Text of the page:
Private Christopher Wren, 34, a part-time member of the Royal Irish Regiment, was killed when a bomb exploded under his car as he drove along a road near his home town of Moneymore yesterday afternoon. He was married with a daughter.
The killing was widely condemned, as was that of a 65-year-old Catholic, Eddie McHugh, who was shot at his east Belfast home shortly before midnight on Sunday. Gunmen burst into his living room and opened fire on him as he watched television, then escaped on a stolen motorcycle.
Mr McHugh's death was met by condemnation from Unionist political figures, which was unusual in that many Catholic assassinations at the hands of loyalists go unmarked by Unionist comment.
In this case the loyalist victim was distinguished by his age and local reputation, in the predominantly Protestant district where he lived.
His killing was claimed by the Red Hand Commandos, a small but violent loyalist faction which alleged Mr McHugh was involved in republican terrorism.
This was convincingly denied by both the McHugh family and by security force sources. The dead man's son, Gerard, said his father was a hardworking man who lived for his family, his baby grandson, and golf.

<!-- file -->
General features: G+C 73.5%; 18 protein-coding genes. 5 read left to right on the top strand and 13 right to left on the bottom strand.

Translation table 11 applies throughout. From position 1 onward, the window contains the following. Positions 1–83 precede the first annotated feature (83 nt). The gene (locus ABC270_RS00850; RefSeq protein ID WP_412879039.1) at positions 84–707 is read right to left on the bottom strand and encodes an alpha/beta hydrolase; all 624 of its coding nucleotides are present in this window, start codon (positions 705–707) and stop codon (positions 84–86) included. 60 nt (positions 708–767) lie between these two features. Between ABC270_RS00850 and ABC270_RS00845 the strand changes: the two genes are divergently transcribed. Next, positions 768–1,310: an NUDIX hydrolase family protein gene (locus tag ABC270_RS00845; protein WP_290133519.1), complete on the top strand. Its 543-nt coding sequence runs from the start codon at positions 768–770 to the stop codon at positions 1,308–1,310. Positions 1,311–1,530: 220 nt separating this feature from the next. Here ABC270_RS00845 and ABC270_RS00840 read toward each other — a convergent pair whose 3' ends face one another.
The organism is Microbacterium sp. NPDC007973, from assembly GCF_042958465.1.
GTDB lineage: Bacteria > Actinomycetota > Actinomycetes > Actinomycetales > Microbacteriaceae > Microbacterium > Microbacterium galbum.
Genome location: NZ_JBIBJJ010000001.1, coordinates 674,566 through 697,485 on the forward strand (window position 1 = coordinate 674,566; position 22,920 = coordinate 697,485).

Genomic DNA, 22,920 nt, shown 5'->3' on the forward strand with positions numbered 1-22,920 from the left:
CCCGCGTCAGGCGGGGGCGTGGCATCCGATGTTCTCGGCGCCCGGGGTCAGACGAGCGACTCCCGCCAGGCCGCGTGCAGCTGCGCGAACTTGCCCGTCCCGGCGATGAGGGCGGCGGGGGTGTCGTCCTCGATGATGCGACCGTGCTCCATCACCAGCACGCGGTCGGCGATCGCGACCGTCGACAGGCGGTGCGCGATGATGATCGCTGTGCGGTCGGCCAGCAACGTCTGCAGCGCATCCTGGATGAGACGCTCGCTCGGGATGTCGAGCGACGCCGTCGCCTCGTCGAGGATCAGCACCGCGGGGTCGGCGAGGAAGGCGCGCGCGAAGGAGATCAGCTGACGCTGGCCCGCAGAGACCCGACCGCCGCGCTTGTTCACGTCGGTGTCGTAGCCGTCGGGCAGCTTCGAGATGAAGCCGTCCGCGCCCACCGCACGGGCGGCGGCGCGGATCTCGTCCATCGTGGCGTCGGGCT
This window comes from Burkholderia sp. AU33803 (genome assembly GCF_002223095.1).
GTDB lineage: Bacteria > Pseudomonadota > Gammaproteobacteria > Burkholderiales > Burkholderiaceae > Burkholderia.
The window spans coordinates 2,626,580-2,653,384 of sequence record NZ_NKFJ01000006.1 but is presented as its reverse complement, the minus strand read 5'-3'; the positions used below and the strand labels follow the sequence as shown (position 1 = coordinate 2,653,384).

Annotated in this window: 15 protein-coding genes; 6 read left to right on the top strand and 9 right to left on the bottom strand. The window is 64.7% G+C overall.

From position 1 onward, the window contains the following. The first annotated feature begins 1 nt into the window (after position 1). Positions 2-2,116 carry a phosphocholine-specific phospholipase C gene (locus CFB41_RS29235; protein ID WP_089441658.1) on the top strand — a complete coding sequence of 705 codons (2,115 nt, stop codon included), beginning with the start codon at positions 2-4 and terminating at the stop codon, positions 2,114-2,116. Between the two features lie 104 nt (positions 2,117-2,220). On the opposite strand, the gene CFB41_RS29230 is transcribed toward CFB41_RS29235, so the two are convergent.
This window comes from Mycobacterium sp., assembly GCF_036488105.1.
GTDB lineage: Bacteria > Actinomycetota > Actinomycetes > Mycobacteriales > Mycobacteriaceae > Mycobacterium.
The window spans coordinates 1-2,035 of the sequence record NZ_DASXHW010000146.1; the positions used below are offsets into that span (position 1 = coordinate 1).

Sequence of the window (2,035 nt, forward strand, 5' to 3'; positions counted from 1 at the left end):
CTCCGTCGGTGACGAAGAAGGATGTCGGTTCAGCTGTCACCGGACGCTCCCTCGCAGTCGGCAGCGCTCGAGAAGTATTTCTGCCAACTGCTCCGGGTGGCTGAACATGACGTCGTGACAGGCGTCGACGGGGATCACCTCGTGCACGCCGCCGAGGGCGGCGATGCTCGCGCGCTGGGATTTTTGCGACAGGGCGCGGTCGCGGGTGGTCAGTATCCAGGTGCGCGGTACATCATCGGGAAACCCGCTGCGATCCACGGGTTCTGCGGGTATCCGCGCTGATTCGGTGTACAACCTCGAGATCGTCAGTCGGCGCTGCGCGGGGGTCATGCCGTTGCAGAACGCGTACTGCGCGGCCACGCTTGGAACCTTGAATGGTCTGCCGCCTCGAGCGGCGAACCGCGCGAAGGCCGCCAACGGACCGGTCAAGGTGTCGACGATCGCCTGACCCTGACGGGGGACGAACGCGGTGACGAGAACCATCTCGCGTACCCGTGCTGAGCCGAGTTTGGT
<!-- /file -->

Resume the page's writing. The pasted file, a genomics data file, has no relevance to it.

He said: 'We have lived here all our lives and got on great with our neighbours. Dad lived here for 23 years and there's absolutely no way we were involved in anything political, never mind anything else.'
Condemnation was led by the Reverend Ian Paisley, leader of the Democratic Unionist party, who said the killers were 'brutal bigots'.
He said the suddenness and barbarity of the killing had been a terrific shock to the family, while the whole neighbourhood was revolted by the accusation that Mr McHugh was involved in terrorism.
Asked why he believed Mr McHugh had been killed, Mr Paisley replied: 'It could be mistaken identity or it could just be to kill a Roman Catholic.'
Sir James Kilfedder, the North Down Popular Unionist MP, said after visiting the family home that he was appalled by the crime. He said the people who carried it out intended to bring grief and anguish to the family, and to spread fear in an area where the vast majority of people lived in religious harmony.